Once children left the schools, the staff were required by law to try and keep in touch with them for at least three years. The schools had to try and find out whether or not they had a job, whether they had been reconvicted and how they were doing in general. This information was recorded in a child’s discharge record. Schools would sometimes help children to find a job, and help them find somewhere to stay until they got back on their feet.
Boys would usually leave the schools and go into manual trades. Lots of boys became factory or mill hands, or went to work in mines. Lots of boys also joined the army, especially those who had been in the school band, as this came in handy for the military bands. Boys who were discharged around 1914 were usually called up to be soldiers in the First World War. However, there are exceptions to every rule! Alfred Dawson, who was discharged in 1884, went on to become a ‘confectioner’s assistant’, and worked in a sweet shop. Robert Webster, who was discharged in 1883, emigrated to Canada, and worked on a farm there. Harry Eastwood, discharged in 1900, emigrated to America and took up work as a cowboy. It was reported that he ‘likes the life’ and was ‘doing well’.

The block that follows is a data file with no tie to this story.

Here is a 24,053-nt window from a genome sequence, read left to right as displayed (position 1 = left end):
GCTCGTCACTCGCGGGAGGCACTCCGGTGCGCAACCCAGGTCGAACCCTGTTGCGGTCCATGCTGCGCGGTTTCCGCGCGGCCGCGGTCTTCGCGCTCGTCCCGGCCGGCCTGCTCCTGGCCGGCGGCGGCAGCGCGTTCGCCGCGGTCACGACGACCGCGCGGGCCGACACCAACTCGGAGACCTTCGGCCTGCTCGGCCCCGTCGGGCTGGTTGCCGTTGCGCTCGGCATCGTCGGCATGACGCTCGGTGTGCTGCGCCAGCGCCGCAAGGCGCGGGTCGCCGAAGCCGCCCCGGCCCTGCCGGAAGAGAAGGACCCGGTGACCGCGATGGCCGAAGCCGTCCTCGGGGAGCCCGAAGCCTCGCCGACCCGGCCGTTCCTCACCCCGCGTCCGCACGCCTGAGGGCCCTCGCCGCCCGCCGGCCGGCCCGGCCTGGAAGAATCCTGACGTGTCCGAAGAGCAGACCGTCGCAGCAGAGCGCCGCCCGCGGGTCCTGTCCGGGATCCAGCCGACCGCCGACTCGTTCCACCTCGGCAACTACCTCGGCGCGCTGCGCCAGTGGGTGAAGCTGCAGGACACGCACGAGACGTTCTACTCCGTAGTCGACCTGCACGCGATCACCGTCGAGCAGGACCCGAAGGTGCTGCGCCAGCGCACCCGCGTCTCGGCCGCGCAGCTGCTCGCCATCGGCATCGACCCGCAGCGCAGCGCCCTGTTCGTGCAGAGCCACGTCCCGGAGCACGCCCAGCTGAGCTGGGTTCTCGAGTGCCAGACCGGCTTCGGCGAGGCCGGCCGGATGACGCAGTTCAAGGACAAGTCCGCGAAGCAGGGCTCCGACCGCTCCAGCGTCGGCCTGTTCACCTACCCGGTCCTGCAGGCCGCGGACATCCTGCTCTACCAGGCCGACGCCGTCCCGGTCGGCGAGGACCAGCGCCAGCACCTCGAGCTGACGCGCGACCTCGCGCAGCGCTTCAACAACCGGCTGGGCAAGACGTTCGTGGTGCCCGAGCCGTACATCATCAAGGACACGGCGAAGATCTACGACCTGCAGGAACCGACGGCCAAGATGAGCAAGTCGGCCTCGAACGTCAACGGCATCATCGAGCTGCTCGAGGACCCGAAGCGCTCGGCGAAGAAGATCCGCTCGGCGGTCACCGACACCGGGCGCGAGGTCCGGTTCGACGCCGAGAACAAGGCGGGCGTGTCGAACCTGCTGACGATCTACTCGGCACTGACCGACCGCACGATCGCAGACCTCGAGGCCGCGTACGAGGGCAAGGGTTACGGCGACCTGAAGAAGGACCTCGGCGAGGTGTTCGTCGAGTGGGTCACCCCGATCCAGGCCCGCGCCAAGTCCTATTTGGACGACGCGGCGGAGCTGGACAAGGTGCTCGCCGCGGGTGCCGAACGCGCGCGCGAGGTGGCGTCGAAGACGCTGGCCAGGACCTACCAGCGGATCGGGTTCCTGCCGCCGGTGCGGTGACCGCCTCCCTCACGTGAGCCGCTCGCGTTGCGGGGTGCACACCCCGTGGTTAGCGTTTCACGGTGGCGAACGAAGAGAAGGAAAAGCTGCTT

For girls, it was a different story. The majority of girls who left the Leeds Industrial School for Girls were placed with a family as a domestic servant. If the family didn’t like the girl, they could send her back to the school and she would wait there until another place had been found for her. Becoming a domestic servant was thought to be the most respectable form of employment that a girl should aim for. Some girls were sent to Wales to live with families there because the school had links with the Education Office there. A few girls were sent over to Canada. Many chose to stay there to get married, and never returned to England.
When we look back at the Reformatory and Industrial schools, they seem like very strict places. Children were kept there for five years or more for what we would class now as very small crimes, or no crime at all. They had to work hard and didn’t see their friends or parents. Nevertheless, these schools were very forward thinking at the time. Some of the systems they began, like probation, are still in use today.
Domestic Servant – A household servant, sometimes called a maid.